Meet the Team: Ján Mihalik — Our Technical Environment Artist

4 min readJul 13


It’s not an easy job to find the right balance between the art and tech in game dev. We have a guy who masters both. Ján is famed for his diligence. His work won’t stop amazing us.

He’s been with us since the early days, having broad experience from our days of Unity and current Unreal Engine development. For sure, without Ján, Citizen Conflict wouldn’t be the same.

Hi! Right from the start, tell me how did you get into 3D art.

It’s hard to define a certain point when I started to develop my skills toward the position I work at now. I could perhaps start with that I liked drawing and technology since my childhood, which might be a trait to kickstart what I do now.

To warp it up, I managed to put my hands on the first 3D graphics software quite early in my life. It was called Cinema 4D, and it opened the door for me to enter graphics design.

What steps did you take to make a living out of it?

From a more practical viewpoint, it makes more sense to start with 2D graphics since it’s much easier to enter the job market with it. Hence, I started to hone my skills in Photoshop and Illustrator, etc. which resulted in opening a press company with my friend at the University.

We were doing various graphics work, from posters, roll-up walls, and banners. Along with that, I led University courses in Photoshop, Illustrator, and 3D Max. Unfortunately, my press business fell short of long-term success.

What followed next?

Afterward, I got my first job — it was a technical field. I started to work as a System Administrator at IBM. From the technical perspective, it was quite satisfying, yet I could swallow the lack of creativity and the insufferable repetitiveness the job of System Administrator entails.

Therefore I started to meddle with Unity, which helped me to skill up in 3D creation. I was finally able to bring movement to the static 3D design. Soon enough, I began to develop my first video games.

What were they like?

The first game I tried to bring to life was a simple mobile game titled Helix Jump right after I passed through a tutorial. The more interesting game title was a 3D building game, sort of a factory simulator. Thankfully, my experience with Unity, along with my personal projects, opened my door to the game development industry.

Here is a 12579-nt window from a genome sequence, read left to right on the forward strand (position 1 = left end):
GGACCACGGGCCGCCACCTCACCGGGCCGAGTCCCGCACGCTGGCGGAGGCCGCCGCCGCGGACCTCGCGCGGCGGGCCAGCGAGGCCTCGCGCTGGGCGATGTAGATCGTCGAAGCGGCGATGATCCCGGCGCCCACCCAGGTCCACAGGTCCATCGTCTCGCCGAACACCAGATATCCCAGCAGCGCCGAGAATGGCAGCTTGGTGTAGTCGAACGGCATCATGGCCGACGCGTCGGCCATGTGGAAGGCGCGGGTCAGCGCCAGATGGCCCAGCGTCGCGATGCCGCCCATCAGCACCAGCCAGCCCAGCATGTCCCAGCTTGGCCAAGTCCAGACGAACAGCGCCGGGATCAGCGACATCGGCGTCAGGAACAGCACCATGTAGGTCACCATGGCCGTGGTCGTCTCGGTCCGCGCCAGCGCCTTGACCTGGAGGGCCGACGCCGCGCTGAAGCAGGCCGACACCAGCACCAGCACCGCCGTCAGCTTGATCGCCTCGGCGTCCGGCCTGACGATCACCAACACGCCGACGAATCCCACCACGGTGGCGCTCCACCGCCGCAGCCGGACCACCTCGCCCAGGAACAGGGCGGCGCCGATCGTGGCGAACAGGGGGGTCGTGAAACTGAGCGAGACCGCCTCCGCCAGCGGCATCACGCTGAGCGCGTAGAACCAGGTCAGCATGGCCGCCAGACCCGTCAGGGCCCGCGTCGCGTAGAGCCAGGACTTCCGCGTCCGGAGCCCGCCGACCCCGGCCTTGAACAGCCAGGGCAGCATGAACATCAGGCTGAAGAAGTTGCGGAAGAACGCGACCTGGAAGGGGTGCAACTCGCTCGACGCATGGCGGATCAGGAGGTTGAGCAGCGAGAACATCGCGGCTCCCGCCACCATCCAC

How did you get into it professionally? Did you have a clear vision of what you wanted to do specifically?

I didn’t have a specific position within the game industry I wanted to fill. I was open to everything and ready to adapt to anything. I was considering anything from Game Design, 3D Art, and C# dev, which I learned along my Unity journey. Ultimately, I applied for QOPRO Game Studio and was hired only based on my CV and portfolio.

What did your beginnings at QORPO look like?

From the day first, I was creating map design in Unity for our initial project called TRM. However, right from the beginning, I knew that I’m going to be more focused on the technical side of the environment art.

Soon enough, though, we shifted to Unreal Engine, which was challenging. I had basically no hands-on experience with Unreal. On the other hand, just like all the graphics design programs tend to be highly similar, the same goes for game development engines.

As of now, I have my hands full of Citizen Conflict, tackling all various tasks revolving around the environment design both from artistic and technical perspectives with significant overlap to game design and development.

What do you consider to be the most interesting project you have worked on yet?

One of the most interesting projects I worked on might be a VR-based game called Plane Defense. It was all about defending a certain spot in the 3D space against attackers, such as war transporters, tanks, etc. The point was to navigate the attack vectors of the plane to hit the tanks and protect the strategic location against the invaders. The high point of this game was its virtual reality nature which omits any gamepads or joysticks, which; the player navigates the missiles by virtual targeting in 3D space.

Lastly, tell me something about your hobbies.

I have a family, so besides my job, it’s quite challenging to nurture some hobbies. I’m trying to do sports, but most of the time, I’m also meddling with technical art and game design in my free time. As I mentioned, for me, it’s essential to work on something I can be passionate about also in my free time.




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